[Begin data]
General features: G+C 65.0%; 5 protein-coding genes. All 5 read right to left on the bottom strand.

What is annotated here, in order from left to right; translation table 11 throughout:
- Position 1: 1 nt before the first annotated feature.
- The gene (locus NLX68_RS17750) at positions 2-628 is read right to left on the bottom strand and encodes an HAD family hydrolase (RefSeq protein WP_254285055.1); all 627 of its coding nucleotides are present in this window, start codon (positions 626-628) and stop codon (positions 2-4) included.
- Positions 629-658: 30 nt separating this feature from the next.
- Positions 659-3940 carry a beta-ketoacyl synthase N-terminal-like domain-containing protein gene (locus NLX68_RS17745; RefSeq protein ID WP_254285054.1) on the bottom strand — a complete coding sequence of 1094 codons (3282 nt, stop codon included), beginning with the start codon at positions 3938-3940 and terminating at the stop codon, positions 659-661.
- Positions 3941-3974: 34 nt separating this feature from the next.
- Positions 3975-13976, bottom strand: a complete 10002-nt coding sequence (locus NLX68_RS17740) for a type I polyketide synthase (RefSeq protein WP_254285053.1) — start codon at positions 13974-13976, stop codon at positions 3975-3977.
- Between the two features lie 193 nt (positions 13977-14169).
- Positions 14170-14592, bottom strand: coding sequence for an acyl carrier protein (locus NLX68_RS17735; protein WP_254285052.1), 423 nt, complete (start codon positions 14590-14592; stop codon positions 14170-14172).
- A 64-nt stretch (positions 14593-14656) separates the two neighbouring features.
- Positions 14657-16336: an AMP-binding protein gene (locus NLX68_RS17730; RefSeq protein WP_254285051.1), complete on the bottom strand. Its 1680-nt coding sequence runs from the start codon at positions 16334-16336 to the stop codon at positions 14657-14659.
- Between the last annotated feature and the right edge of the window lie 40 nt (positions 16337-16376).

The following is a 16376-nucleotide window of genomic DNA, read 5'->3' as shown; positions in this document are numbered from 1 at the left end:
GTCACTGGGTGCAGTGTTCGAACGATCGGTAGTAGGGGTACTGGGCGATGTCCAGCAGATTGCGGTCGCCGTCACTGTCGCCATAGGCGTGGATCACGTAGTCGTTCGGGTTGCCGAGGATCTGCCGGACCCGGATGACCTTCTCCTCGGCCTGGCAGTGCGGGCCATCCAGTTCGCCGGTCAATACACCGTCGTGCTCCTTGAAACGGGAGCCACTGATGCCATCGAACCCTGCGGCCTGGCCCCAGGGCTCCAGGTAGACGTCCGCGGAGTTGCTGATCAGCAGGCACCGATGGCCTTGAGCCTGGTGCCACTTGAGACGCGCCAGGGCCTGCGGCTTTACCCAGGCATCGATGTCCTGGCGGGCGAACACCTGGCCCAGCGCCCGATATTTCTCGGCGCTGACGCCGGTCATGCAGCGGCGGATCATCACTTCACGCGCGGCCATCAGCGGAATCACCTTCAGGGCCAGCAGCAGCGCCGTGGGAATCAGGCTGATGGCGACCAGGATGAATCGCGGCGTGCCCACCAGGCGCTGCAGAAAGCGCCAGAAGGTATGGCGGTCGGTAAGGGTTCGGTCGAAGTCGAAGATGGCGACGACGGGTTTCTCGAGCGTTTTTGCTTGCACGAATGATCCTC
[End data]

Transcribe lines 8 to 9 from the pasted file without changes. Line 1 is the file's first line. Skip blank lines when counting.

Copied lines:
- Positions 3975-13976, bottom strand: a complete 10002-nt coding sequence (locus NLX68_RS17740) for a type I polyketide synthase (RefSeq protein WP_254285053.1) — start codon at positions 13974-13976, stop codon at positions 3975-3977.
- Between the two features lie 193 nt (positions 13977-14169).